On A Hill: 100 Amazon Review Retrospective





Today is special for me. My novella, On A Hill, has reached 100 reviews on Amazon in the USA. This blows my mind. For a little self published writer like myself, it's a difficult milestone to imagine. Even for writers with a publishing machine behind them, getting 100 reviews is a big deal, and that doesn't even take into consideration the 60 plus other reviews the book has received in different regions. This has been due to some luck, and a readership which has been amazing to me.


First and foremost, the success of the story comes from the creepypasta community, specifically the readers of creepypasta.com, who embraced an early version of the story which helped to get the word out there.  Due to their encouragement I decided to put the story up on Kindle, and have been amazed by the response ever since.

That being said. It does need a second edition. It was the first time I'd self published anything, and was finding my feet at the time as an online writer. The story needs edited, and so there is a second edition on the way, but I thought to celebrate this milestone that it might be fun to discuss the history of the story.

Warning, major spoilers, so please do consider reading the story before continuing.

The Inspiration For the Story

My girlfriend at the time, now my wife, grew up in a town called Kilsyth, in Scotland. I used to stay at her family home regularly, and one day I looked out a window and started thinking about a large solitary hill which I could see. I wondered, what was at the peak? And so I started to think about On A Hill, and develop the story.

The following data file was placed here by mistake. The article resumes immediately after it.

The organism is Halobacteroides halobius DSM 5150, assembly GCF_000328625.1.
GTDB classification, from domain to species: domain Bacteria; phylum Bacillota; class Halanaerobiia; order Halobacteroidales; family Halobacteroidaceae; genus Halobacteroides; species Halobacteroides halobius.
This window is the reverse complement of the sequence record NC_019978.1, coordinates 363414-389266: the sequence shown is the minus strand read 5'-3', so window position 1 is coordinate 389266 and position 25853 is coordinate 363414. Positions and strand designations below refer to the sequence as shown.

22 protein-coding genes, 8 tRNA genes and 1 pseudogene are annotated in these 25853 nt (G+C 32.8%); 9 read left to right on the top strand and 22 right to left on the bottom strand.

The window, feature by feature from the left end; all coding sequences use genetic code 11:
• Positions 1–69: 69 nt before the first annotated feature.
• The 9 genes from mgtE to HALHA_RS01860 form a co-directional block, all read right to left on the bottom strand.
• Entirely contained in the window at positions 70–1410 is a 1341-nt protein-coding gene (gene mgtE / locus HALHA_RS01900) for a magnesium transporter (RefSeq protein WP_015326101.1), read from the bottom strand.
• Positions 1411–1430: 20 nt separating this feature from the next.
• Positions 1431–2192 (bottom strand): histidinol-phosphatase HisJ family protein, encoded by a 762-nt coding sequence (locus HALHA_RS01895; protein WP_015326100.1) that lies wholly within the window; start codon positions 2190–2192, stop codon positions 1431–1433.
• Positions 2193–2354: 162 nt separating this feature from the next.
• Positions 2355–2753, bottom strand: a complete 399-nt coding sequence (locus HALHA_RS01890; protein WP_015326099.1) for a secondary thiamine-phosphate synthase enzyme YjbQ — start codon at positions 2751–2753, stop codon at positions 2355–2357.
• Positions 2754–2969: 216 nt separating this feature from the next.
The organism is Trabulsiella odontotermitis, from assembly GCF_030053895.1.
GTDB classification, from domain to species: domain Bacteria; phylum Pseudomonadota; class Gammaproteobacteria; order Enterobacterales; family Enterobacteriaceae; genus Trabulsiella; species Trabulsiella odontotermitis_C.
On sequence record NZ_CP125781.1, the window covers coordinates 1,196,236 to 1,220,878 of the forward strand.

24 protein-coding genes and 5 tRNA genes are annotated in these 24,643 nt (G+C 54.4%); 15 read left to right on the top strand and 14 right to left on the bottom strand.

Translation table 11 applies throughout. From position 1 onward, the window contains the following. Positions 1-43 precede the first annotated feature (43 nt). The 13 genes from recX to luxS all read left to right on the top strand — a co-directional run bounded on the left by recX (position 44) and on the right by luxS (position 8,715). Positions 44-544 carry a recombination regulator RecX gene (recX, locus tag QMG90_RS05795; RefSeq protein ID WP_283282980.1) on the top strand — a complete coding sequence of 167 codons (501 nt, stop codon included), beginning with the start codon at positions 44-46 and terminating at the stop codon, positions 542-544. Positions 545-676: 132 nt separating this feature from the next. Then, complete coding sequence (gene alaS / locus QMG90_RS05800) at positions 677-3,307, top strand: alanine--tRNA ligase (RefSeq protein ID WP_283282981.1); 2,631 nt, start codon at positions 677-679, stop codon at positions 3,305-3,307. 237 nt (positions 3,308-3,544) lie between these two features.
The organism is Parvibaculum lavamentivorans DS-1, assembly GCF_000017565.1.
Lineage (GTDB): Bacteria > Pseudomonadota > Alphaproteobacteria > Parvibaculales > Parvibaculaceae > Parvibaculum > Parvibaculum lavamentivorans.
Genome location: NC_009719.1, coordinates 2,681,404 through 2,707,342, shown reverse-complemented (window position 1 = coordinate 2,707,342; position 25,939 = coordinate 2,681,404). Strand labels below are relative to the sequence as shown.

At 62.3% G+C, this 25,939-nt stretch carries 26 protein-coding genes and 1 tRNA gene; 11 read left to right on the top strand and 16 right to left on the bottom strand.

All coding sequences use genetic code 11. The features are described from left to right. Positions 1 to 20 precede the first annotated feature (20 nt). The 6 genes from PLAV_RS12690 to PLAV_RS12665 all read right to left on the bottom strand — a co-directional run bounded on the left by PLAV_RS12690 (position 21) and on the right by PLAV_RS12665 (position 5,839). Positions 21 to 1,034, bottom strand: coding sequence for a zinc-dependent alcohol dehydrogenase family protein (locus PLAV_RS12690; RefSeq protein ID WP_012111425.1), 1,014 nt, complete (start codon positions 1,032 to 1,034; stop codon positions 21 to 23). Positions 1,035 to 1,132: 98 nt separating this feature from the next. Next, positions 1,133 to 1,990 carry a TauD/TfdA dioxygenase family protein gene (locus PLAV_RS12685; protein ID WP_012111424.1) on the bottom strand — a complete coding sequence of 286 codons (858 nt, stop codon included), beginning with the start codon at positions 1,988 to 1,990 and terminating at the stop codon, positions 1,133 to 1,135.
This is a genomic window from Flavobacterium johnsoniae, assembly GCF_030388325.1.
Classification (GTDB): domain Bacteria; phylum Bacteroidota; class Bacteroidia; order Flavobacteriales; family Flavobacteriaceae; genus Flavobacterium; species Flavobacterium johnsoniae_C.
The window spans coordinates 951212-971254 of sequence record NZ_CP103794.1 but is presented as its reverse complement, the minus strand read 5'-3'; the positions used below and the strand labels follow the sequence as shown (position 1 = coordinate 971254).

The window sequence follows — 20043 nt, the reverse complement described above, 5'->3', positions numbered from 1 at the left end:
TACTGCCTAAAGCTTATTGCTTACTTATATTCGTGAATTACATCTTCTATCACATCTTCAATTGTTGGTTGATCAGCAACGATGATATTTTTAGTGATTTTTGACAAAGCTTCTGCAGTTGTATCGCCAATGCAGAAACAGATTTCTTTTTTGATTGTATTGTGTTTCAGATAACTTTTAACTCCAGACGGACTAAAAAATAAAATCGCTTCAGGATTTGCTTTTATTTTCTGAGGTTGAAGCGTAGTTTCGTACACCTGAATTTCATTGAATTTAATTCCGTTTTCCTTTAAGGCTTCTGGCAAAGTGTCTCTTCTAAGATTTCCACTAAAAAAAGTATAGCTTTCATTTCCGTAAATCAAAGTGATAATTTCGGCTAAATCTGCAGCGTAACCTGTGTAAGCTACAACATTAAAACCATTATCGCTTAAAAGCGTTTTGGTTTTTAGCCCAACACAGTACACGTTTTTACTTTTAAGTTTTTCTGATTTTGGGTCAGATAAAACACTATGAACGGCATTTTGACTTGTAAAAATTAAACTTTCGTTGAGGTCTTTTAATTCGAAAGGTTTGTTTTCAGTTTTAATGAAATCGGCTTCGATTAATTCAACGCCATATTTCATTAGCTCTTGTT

By the time I sat down to write it, I had a definite idea of what kind of story it would be. I sometimes already know the plot when I start a story, but without fail, this completely changes as I'm writing, which is what happened with On A Hill. The original story was as follows:

A visitor to a remote village in Scotland strikes up a conversation with a local, regarding an impressive hill which dominates the landscape. Over time, the visitor discovers that the hill has a legend attached to it, that whoever goes up it never appears again. And so, the visitor sets out to disprove the legend. As he nears the peak he begins to go mad seeing horrible hallucinations of a tormented landscape. He manages to stumble back down the hill, theorising that something inside the hill is either cursed or toxic to human beings.  The visitor leaves, wiser for the experience as is often the case with these stories.

And so, it was a very different kind of story in the beginning. In fact, there were to be no monsters. It would be a tale of madness and superstition. But as I wrote the story, the plot took me elsewhere, to a cursed land with a terrible history, which manifests an evil itself, and does not allow visitors to leave.

The Laird of Dungorth